Registered valuers not necessarily qualified

| 18/08/2014 | 3 Comments

(CNS Business) Updated: The Cayman Islands is the first county in the Americas where all valuations undertaken by chartered surveyors must be registered valuers, a scheme that was introduced by the local chapter of the Royal Institution of Chartered Surveyors. However, while the Valuer Registration scheme regulates valuation reporting standards, clients should be aware that this is not a qualification but a demonstration that a valuer is open to monitoring by the RICS.

It’s an excellent scheme because clients can be assured that standards are being upheld, Simon Watson of Charterland told CNS Business, but he pointed to “a flaw in the system”, which is that a number of valuers have been grandfathered into the scheme who are not necessarily qualified.

Michael Zuriff, Manager of Regulation for RICS in the Americas, clarified the organisation’s position: “We are pleased to see RICS Valuer Registration adopted widely throughout the Cayman Islands and increasingly in the Caribbean. The program provides confidence to users of RICS members’ services that the work is subject to independent review to ensure compliance with the highest international ethical and professional standards. Feedback from lenders, regulators and investors has helped shape this program for the market, and it further underpins the RICS qualification as the leading global professional credential.

“RICS Rules of Conduct for members prohibit any member from practicing outside of his/her area of expertise. As a regulator, we are concerned with the quality of work produced and Valuer Registration allows us the opportunity to proactively monitor quality across the Cayman Islands. Should RICS members be found to not provide services to the public that is of standard or members are working in areas in which they are not competent, RICS is able to apply a range of sanctions.”

Members of the public are also able to make complaints to RICS should they feel that a member is in breach of the Rules of Conduct. Complaints could be made confidentially by calling +1 646 442 4437 or by emailing americasregulation@rics.org.

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  • Geordie1

    So Mr. Watson is suggesting that a newly qualified Valuation Surveyor freshly landed on Grand Cayman from the UK is better qualified than a surveyor who has been practising valuation work in the Cayman Islands for +/- 10 years. Doesn’t make a whole lot of sense to me and more importantly doesn’t make a whole lot of sense to the RICS! He is full of hot air.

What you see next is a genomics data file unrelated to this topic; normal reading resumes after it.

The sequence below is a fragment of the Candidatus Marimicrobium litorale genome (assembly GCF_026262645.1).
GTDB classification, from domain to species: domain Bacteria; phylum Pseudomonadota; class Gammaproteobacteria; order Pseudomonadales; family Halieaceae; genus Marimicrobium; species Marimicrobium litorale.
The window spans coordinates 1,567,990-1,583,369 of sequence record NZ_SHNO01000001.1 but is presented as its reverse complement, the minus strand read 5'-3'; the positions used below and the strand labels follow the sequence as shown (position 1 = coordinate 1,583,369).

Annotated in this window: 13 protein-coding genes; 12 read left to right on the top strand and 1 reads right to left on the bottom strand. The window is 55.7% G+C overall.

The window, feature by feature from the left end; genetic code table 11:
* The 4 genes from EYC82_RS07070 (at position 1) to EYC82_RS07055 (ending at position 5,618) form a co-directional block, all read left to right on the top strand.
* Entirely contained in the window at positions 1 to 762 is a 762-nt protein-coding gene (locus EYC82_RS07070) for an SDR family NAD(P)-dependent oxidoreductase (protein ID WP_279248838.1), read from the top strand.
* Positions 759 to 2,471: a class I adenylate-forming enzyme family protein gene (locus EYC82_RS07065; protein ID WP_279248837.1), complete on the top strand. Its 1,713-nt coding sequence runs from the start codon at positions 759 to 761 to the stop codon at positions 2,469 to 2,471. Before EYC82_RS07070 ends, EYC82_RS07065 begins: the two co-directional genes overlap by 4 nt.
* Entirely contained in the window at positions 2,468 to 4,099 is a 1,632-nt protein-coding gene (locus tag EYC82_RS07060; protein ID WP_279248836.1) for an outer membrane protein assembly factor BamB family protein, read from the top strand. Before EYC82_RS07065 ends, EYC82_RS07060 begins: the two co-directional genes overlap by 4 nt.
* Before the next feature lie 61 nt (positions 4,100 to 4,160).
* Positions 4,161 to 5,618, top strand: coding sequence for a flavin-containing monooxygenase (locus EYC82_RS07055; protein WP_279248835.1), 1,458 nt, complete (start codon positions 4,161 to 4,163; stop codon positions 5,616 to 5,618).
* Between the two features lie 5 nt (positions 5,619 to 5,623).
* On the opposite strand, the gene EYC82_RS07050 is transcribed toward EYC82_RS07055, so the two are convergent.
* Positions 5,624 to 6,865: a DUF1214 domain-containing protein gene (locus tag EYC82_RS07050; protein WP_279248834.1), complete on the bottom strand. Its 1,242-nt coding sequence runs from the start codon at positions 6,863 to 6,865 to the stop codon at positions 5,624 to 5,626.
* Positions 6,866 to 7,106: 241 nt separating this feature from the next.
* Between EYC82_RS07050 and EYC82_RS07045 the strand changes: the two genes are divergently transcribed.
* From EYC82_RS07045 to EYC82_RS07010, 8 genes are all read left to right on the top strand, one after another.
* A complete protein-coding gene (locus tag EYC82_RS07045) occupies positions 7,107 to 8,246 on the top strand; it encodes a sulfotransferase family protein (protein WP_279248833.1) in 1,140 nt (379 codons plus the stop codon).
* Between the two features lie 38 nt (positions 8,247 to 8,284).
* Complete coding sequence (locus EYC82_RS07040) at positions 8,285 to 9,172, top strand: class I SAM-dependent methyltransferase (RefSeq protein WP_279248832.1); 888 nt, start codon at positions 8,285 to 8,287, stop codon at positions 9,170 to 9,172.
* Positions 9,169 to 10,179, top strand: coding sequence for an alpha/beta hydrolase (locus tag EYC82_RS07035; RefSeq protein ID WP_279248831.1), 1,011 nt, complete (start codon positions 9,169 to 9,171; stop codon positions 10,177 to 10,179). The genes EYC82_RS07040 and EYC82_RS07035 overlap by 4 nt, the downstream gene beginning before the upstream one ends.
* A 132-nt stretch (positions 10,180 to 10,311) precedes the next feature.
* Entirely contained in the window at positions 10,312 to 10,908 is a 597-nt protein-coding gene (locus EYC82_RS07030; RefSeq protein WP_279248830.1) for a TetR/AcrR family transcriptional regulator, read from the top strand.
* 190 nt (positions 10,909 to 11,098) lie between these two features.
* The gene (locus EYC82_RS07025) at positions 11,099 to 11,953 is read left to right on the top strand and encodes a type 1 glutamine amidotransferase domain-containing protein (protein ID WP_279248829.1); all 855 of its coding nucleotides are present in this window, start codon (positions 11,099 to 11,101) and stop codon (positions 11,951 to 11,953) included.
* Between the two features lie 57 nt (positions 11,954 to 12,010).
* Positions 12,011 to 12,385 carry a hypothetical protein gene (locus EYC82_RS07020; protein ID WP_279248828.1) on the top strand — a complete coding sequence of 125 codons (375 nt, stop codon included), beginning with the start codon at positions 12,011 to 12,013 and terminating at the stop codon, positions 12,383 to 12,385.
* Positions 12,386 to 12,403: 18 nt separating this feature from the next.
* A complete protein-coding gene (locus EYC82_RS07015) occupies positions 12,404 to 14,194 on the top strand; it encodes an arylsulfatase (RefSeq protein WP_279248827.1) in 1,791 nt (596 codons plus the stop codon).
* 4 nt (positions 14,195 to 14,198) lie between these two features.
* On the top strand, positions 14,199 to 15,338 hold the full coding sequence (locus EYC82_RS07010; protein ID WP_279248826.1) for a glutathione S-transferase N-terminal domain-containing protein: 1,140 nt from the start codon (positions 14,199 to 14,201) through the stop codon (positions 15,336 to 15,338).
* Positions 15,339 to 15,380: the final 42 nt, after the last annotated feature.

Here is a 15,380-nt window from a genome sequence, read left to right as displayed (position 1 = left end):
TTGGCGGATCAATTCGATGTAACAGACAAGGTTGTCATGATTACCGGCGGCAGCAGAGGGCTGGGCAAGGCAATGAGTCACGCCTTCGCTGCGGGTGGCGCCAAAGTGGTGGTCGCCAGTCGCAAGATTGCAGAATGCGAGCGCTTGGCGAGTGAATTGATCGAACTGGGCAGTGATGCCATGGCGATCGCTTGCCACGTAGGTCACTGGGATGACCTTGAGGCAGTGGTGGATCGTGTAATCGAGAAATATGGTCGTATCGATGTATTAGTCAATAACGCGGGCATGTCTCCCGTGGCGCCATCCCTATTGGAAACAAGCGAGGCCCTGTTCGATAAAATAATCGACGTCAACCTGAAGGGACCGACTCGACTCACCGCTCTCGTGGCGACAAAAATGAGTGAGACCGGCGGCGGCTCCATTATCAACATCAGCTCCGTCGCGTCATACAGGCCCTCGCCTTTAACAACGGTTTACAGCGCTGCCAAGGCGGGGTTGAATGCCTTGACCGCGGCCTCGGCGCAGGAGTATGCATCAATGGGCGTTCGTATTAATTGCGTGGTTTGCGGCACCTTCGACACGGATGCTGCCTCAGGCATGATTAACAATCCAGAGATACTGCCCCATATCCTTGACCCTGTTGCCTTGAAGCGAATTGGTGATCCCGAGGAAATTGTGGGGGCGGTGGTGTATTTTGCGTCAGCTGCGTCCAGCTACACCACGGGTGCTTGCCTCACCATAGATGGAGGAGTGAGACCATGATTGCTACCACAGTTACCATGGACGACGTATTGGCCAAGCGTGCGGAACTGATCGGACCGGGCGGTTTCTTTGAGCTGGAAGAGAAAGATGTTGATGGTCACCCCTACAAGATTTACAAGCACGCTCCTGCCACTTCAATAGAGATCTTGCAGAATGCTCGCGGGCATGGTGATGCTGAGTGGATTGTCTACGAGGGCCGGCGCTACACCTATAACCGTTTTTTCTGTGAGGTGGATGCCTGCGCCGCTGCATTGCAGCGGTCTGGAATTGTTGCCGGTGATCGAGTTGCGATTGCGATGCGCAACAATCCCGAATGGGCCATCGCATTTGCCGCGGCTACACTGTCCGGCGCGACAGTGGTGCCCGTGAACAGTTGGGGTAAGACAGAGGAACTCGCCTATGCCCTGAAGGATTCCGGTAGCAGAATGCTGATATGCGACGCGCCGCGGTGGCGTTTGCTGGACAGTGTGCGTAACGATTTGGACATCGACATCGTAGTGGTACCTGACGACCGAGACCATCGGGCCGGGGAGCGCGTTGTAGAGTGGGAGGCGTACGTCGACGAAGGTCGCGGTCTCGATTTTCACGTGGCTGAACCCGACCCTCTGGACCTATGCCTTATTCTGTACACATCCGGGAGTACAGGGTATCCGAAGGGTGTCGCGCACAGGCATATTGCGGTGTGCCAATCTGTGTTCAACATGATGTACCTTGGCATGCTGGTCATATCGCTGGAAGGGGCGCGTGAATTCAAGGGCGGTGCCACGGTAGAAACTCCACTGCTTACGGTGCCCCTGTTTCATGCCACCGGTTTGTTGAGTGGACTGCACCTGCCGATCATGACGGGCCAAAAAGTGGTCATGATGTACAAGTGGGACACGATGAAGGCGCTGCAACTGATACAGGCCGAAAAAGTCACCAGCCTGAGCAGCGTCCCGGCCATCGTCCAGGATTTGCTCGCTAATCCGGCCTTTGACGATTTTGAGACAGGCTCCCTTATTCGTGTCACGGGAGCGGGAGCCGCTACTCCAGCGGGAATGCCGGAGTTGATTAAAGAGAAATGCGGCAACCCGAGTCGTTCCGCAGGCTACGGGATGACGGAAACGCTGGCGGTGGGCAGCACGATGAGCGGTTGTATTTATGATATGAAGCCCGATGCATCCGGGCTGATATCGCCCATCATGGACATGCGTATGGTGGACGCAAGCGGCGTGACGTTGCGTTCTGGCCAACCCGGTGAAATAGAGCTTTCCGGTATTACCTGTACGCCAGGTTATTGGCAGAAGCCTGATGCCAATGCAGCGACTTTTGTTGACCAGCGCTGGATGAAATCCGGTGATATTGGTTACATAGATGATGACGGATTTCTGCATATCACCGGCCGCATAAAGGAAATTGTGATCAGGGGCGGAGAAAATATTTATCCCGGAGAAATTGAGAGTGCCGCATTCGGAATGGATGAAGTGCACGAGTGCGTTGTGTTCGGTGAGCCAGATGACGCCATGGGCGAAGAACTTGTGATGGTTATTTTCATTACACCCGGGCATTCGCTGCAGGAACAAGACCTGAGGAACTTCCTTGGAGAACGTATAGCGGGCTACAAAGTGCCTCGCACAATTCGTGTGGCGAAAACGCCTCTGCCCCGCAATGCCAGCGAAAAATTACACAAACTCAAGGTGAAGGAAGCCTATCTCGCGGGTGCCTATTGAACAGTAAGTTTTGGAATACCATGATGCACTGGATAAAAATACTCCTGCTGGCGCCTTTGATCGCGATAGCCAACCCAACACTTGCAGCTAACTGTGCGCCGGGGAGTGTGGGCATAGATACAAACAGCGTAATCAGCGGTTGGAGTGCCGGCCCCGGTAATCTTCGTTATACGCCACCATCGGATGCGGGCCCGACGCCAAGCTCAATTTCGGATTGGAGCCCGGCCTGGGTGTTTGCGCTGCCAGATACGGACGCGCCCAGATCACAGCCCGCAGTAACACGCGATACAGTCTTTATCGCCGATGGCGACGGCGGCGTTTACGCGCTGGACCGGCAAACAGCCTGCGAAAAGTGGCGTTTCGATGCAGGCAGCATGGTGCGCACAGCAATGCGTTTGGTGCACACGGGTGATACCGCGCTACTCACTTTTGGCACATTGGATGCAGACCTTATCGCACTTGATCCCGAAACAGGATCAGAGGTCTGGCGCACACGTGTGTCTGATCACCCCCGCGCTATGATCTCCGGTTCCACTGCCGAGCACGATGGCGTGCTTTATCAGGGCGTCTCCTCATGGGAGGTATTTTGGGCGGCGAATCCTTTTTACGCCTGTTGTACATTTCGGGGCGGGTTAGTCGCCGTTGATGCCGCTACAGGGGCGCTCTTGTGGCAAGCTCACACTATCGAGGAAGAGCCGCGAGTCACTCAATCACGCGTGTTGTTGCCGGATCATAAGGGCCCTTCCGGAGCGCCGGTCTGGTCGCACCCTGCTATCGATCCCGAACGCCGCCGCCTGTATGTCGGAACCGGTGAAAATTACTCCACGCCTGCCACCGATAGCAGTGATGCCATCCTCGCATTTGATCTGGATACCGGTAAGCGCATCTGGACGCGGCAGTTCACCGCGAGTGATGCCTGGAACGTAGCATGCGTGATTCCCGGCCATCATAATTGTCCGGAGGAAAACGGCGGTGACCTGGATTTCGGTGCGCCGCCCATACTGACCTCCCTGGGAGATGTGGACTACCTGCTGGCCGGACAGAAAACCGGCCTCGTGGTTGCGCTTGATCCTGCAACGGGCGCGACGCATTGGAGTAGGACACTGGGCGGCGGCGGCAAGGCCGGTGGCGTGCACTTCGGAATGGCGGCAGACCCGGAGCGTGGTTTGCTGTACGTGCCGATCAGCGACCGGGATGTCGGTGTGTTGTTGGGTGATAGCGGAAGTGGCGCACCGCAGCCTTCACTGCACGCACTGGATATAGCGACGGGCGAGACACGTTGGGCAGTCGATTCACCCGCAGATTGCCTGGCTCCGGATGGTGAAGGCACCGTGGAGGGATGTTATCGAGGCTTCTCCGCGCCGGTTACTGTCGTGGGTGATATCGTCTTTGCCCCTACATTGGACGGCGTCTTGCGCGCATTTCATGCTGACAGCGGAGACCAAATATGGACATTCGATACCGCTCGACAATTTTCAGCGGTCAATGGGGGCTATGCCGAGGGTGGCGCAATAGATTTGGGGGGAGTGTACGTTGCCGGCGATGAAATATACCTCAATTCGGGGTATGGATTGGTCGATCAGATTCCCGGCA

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    • Simon Watson

      This is certainly not what I am saying, and I completely agree that local experience is paramount when it comes to valuations in the Cayman Islands, but then so are appropriate valuation qualifications. The point being made though is nothing to do with how long a valuer has been practicing in the Cayman Islands, but to highlight to the end users of valuations the flaw in the otherwise well conceived Valuation Registration Scheme that just because someone is a Registered Valuer does not necessarily mean that they hold any formal valuation qualifications.

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      • CaymanMun

        Once they get what they want, all for themselves, making a complaint to them would be like complaining to the C of C about there members. silence, s-i-l-e-n-c-e and no action. we have one of the proven and best practices in the region, including the US when it comes to anything to do with development. This is all about greed, qualifications do not make someone honest an ethical as we are seeing frequently around here!

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